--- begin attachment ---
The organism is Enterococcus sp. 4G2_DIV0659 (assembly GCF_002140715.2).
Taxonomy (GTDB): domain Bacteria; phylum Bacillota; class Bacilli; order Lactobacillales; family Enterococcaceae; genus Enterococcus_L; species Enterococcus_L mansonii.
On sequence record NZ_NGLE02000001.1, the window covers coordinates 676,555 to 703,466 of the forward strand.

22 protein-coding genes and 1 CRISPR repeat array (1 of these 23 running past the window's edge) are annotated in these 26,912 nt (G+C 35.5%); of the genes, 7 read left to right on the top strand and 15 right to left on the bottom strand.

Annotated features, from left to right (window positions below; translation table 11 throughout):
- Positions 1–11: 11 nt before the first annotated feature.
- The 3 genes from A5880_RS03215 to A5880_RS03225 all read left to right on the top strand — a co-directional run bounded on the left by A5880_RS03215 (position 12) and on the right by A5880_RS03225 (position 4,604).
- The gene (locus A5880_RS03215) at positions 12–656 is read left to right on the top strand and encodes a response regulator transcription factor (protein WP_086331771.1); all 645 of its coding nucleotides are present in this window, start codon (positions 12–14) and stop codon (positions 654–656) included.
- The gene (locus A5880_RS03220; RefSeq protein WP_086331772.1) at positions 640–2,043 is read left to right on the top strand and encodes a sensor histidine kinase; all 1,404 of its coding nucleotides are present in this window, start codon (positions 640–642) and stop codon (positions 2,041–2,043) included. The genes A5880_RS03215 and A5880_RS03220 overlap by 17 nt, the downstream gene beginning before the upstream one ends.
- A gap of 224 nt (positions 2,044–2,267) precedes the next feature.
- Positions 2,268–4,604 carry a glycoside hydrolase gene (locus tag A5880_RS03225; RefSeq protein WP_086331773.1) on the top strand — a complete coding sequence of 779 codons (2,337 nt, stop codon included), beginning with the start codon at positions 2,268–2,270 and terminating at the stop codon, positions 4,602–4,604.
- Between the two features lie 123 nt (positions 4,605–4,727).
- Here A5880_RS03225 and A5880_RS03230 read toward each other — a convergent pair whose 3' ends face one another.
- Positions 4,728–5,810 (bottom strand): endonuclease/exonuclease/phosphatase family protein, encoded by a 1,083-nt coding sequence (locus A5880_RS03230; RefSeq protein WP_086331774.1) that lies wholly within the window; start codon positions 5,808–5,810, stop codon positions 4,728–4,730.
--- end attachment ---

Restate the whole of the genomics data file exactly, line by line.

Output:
The organism is Enterococcus sp. 4G2_DIV0659 (assembly GCF_002140715.2).
Taxonomy (GTDB): domain Bacteria; phylum Bacillota; class Bacilli; order Lactobacillales; family Enterococcaceae; genus Enterococcus_L; species Enterococcus_L mansonii.
On sequence record NZ_NGLE02000001.1, the window covers coordinates 676,555 to 703,466 of the forward strand.

22 protein-coding genes and 1 CRISPR repeat array (1 of these 23 running past the window's edge) are annotated in these 26,912 nt (G+C 35.5%); of the genes, 7 read left to right on the top strand and 15 right to left on the bottom strand.

Annotated features, from left to right (window positions below; translation table 11 throughout):
- Positions 1–11: 11 nt before the first annotated feature.
- The 3 genes from A5880_RS03215 to A5880_RS03225 all read left to right on the top strand — a co-directional run bounded on the left by A5880_RS03215 (position 12) and on the right by A5880_RS03225 (position 4,604).
- The gene (locus A5880_RS03215) at positions 12–656 is read left to right on the top strand and encodes a response regulator transcription factor (protein WP_086331771.1); all 645 of its coding nucleotides are present in this window, start codon (positions 12–14) and stop codon (positions 654–656) included.
- The gene (locus A5880_RS03220; RefSeq protein WP_086331772.1) at positions 640–2,043 is read left to right on the top strand and encodes a sensor histidine kinase; all 1,404 of its coding nucleotides are present in this window, start codon (positions 640–642) and stop codon (positions 2,041–2,043) included. The genes A5880_RS03215 and A5880_RS03220 overlap by 17 nt, the downstream gene beginning before the upstream one ends.
- A gap of 224 nt (positions 2,044–2,267) precedes the next feature.
- Positions 2,268–4,604 carry a glycoside hydrolase gene (locus tag A5880_RS03225; RefSeq protein WP_086331773.1) on the top strand — a complete coding sequence of 779 codons (2,337 nt, stop codon included), beginning with the start codon at positions 2,268–2,270 and terminating at the stop codon, positions 4,602–4,604.
- Between the two features lie 123 nt (positions 4,605–4,727).
- Here A5880_RS03225 and A5880_RS03230 read toward each other — a convergent pair whose 3' ends face one another.
- Positions 4,728–5,810 (bottom strand): endonuclease/exonuclease/phosphatase family protein, encoded by a 1,083-nt coding sequence (locus A5880_RS03230; RefSeq protein WP_086331774.1) that lies wholly within the window; start codon positions 5,808–5,810, stop codon positions 4,728–4,730.